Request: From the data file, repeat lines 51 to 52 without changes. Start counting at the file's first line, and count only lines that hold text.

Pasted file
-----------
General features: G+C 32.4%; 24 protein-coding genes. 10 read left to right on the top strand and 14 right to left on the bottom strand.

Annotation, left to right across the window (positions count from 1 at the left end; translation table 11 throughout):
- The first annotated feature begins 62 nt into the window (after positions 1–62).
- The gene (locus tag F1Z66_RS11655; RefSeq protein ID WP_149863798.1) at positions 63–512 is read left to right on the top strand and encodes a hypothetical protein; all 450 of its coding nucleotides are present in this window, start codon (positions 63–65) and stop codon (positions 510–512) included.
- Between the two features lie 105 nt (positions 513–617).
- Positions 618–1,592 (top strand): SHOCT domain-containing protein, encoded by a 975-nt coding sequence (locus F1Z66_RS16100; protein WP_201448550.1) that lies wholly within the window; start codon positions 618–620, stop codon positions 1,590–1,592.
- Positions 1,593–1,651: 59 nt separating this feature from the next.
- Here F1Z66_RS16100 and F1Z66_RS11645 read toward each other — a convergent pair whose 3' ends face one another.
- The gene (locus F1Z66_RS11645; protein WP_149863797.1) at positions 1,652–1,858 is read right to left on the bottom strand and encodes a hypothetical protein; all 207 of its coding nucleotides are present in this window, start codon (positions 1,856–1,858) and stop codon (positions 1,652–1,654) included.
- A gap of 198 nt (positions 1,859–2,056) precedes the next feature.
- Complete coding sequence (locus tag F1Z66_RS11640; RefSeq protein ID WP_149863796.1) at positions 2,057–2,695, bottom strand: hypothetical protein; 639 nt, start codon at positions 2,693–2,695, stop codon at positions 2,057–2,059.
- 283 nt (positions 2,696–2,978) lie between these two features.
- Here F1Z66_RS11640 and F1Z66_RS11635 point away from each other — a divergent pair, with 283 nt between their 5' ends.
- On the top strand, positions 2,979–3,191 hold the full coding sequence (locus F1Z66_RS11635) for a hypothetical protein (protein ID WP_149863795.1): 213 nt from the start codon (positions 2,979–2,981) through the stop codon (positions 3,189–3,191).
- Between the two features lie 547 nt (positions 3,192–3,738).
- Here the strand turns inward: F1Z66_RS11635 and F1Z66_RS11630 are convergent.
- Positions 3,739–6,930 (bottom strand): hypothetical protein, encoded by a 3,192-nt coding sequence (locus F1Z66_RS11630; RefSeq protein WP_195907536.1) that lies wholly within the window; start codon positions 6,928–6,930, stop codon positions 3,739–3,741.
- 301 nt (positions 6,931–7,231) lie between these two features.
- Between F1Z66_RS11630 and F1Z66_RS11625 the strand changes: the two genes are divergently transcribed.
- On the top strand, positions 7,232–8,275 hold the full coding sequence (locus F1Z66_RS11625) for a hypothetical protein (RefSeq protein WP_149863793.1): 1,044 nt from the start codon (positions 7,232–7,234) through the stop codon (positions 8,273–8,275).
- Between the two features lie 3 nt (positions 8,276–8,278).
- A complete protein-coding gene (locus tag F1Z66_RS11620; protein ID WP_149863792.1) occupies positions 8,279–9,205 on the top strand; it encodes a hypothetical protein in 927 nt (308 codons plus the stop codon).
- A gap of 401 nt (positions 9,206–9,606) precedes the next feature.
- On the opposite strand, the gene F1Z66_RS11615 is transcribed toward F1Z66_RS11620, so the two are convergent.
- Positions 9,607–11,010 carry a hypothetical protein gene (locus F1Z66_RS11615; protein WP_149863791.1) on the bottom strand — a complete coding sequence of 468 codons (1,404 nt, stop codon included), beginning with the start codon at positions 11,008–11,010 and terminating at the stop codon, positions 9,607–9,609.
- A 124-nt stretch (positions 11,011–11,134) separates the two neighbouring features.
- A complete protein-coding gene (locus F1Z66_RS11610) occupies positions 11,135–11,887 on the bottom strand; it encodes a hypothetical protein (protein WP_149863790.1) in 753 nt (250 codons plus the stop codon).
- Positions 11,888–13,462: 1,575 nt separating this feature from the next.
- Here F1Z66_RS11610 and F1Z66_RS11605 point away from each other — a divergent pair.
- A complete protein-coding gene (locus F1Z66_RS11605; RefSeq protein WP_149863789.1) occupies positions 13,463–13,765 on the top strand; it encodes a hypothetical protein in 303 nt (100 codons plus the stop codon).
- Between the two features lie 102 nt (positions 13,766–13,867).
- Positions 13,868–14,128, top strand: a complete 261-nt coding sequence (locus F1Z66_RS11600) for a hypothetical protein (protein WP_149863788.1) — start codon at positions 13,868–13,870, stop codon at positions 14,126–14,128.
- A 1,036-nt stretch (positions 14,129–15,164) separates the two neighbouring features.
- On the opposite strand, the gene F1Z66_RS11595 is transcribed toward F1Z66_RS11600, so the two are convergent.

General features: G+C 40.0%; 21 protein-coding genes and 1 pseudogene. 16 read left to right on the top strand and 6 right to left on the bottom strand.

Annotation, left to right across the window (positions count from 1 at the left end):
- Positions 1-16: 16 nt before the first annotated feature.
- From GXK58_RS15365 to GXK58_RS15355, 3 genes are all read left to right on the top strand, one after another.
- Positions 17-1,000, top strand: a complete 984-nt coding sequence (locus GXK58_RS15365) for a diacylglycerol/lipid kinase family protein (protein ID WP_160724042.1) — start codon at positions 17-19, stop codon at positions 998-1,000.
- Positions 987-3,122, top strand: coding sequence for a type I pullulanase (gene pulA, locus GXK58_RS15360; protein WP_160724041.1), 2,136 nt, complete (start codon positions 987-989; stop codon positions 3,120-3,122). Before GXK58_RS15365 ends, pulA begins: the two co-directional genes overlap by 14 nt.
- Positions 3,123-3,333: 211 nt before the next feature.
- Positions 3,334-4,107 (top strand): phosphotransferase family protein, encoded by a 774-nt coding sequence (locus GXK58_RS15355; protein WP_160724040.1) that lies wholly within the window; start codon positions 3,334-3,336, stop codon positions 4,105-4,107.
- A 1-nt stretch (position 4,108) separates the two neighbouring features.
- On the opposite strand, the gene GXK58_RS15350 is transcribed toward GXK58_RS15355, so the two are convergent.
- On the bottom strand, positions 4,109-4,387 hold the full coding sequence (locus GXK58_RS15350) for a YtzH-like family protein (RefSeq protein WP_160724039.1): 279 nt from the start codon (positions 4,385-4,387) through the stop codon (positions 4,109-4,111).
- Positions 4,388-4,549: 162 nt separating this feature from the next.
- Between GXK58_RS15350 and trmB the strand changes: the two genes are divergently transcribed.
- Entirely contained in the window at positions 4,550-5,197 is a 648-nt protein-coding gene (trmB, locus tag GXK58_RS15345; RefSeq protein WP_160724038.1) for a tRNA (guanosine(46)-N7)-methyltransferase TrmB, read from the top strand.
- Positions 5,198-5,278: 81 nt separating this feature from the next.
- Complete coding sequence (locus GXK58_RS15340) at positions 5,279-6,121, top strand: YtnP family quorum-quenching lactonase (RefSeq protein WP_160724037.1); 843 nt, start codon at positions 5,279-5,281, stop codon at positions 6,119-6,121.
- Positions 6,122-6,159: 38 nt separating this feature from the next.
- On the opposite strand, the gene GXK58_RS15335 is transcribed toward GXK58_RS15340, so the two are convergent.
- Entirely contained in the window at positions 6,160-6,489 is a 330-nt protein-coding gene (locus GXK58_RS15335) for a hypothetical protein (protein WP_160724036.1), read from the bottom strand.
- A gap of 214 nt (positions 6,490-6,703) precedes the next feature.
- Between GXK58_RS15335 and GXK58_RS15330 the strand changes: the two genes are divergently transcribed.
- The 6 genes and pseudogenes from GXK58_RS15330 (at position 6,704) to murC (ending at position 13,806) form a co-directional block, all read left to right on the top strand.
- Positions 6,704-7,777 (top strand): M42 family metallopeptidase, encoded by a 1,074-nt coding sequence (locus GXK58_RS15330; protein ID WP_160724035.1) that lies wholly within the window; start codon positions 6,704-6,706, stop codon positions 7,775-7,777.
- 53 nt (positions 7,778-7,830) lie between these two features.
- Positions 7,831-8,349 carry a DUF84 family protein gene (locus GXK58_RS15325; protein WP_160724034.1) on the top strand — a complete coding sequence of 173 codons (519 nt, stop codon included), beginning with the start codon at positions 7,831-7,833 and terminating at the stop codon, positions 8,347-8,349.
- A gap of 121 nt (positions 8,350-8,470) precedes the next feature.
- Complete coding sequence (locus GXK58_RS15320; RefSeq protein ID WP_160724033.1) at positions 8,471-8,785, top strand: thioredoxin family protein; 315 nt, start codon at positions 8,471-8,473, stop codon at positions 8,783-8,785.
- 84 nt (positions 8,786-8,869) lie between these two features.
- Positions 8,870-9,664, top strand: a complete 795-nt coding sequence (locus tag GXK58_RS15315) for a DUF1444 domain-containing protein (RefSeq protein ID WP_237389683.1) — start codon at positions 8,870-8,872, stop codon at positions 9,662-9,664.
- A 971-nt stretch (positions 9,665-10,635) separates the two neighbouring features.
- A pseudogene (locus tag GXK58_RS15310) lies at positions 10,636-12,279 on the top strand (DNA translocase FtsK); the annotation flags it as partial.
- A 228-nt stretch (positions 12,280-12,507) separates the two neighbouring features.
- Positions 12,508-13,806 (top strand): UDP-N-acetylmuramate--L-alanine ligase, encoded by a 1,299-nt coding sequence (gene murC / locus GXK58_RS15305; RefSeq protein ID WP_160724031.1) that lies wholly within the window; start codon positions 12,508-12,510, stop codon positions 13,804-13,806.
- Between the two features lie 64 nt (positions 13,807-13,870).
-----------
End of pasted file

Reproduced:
- Positions 6,122-6,159: 38 nt separating this feature from the next.
- On the opposite strand, the gene GXK58_RS15335 is transcribed toward GXK58_RS15340, so the two are convergent.